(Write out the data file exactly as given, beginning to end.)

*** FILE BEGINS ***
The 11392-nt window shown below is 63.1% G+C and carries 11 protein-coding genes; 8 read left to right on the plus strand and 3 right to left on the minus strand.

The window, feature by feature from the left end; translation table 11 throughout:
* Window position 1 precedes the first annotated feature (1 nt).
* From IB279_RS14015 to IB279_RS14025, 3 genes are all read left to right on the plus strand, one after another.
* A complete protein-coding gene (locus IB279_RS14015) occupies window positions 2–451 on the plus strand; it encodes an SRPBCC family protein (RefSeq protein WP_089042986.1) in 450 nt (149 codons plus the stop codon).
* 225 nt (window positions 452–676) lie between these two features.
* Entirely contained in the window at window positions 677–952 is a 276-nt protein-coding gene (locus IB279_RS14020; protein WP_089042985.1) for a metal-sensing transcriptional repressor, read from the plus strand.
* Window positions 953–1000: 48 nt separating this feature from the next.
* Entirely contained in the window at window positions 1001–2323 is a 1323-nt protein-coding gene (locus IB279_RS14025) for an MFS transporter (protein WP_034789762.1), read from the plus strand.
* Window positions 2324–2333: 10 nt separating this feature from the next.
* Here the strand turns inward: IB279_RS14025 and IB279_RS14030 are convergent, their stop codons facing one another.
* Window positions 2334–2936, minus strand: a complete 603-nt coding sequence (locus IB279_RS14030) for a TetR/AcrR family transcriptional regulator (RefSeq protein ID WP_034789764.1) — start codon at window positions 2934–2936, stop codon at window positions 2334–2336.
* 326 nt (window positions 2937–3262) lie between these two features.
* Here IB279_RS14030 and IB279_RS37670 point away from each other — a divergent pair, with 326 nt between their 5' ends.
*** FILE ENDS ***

The 11392-nt window shown below is 63.1% G+C and carries 11 protein-coding genes; 8 read left to right on the plus strand and 3 right to left on the minus strand.

The window, feature by feature from the left end; translation table 11 throughout:
* Window position 1 precedes the first annotated feature (1 nt).
* From IB279_RS14015 to IB279_RS14025, 3 genes are all read left to right on the plus strand, one after another.
* A complete protein-coding gene (locus IB279_RS14015) occupies window positions 2–451 on the plus strand; it encodes an SRPBCC family protein (RefSeq protein WP_089042986.1) in 450 nt (149 codons plus the stop codon).
* 225 nt (window positions 452–676) lie between these two features.
* Entirely contained in the window at window positions 677–952 is a 276-nt protein-coding gene (locus IB279_RS14020; protein WP_089042985.1) for a metal-sensing transcriptional repressor, read from the plus strand.
* Window positions 953–1000: 48 nt separating this feature from the next.
* Entirely contained in the window at window positions 1001–2323 is a 1323-nt protein-coding gene (locus IB279_RS14025) for an MFS transporter (protein WP_034789762.1), read from the plus strand.
* Window positions 2324–2333: 10 nt separating this feature from the next.
* Here the strand turns inward: IB279_RS14025 and IB279_RS14030 are convergent, their stop codons facing one another.
* Window positions 2334–2936, minus strand: a complete 603-nt coding sequence (locus IB279_RS14030) for a TetR/AcrR family transcriptional regulator (RefSeq protein ID WP_034789764.1) — start codon at window positions 2934–2936, stop codon at window positions 2334–2336.
* 326 nt (window positions 2937–3262) lie between these two features.
* Here IB279_RS14030 and IB279_RS37670 point away from each other — a divergent pair, with 326 nt between their 5' ends.